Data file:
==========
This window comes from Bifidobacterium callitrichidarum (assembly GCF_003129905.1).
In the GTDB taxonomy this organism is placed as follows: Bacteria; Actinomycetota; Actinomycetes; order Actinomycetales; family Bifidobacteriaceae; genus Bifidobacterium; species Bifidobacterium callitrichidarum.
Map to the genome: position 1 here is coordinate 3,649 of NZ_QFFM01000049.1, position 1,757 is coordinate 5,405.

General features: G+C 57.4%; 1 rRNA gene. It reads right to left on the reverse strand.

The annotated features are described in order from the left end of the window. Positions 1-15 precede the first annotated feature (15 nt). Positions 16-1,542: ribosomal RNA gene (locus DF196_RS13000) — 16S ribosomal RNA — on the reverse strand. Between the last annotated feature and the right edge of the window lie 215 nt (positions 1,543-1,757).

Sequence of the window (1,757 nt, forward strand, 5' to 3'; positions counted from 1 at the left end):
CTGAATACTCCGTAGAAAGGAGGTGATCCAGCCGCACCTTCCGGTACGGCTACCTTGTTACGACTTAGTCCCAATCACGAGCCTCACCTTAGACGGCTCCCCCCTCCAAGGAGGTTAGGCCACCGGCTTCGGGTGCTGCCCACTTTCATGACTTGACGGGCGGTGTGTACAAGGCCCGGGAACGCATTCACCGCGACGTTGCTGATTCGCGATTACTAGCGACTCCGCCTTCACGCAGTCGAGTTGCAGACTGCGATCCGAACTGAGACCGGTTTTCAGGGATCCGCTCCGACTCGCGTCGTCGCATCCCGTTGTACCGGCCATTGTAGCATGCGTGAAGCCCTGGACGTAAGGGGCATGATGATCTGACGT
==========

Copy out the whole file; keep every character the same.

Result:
This window comes from Bifidobacterium callitrichidarum (assembly GCF_003129905.1).
In the GTDB taxonomy this organism is placed as follows: Bacteria; Actinomycetota; Actinomycetes; order Actinomycetales; family Bifidobacteriaceae; genus Bifidobacterium; species Bifidobacterium callitrichidarum.
Map to the genome: position 1 here is coordinate 3,649 of NZ_QFFM01000049.1, position 1,757 is coordinate 5,405.

General features: G+C 57.4%; 1 rRNA gene. It reads right to left on the reverse strand.

The annotated features are described in order from the left end of the window. Positions 1-15 precede the first annotated feature (15 nt). Positions 16-1,542: ribosomal RNA gene (locus DF196_RS13000) — 16S ribosomal RNA — on the reverse strand. Between the last annotated feature and the right edge of the window lie 215 nt (positions 1,543-1,757).

Sequence of the window (1,757 nt, forward strand, 5' to 3'; positions counted from 1 at the left end):
CTGAATACTCCGTAGAAAGGAGGTGATCCAGCCGCACCTTCCGGTACGGCTACCTTGTTACGACTTAGTCCCAATCACGAGCCTCACCTTAGACGGCTCCCCCCTCCAAGGAGGTTAGGCCACCGGCTTCGGGTGCTGCCCACTTTCATGACTTGACGGGCGGTGTGTACAAGGCCCGGGAACGCATTCACCGCGACGTTGCTGATTCGCGATTACTAGCGACTCCGCCTTCACGCAGTCGAGTTGCAGACTGCGATCCGAACTGAGACCGGTTTTCAGGGATCCGCTCCGACTCGCGTCGTCGCATCCCGTTGTACCGGCCATTGTAGCATGCGTGAAGCCCTGGACGTAAGGGGCATGATGATCTGACGT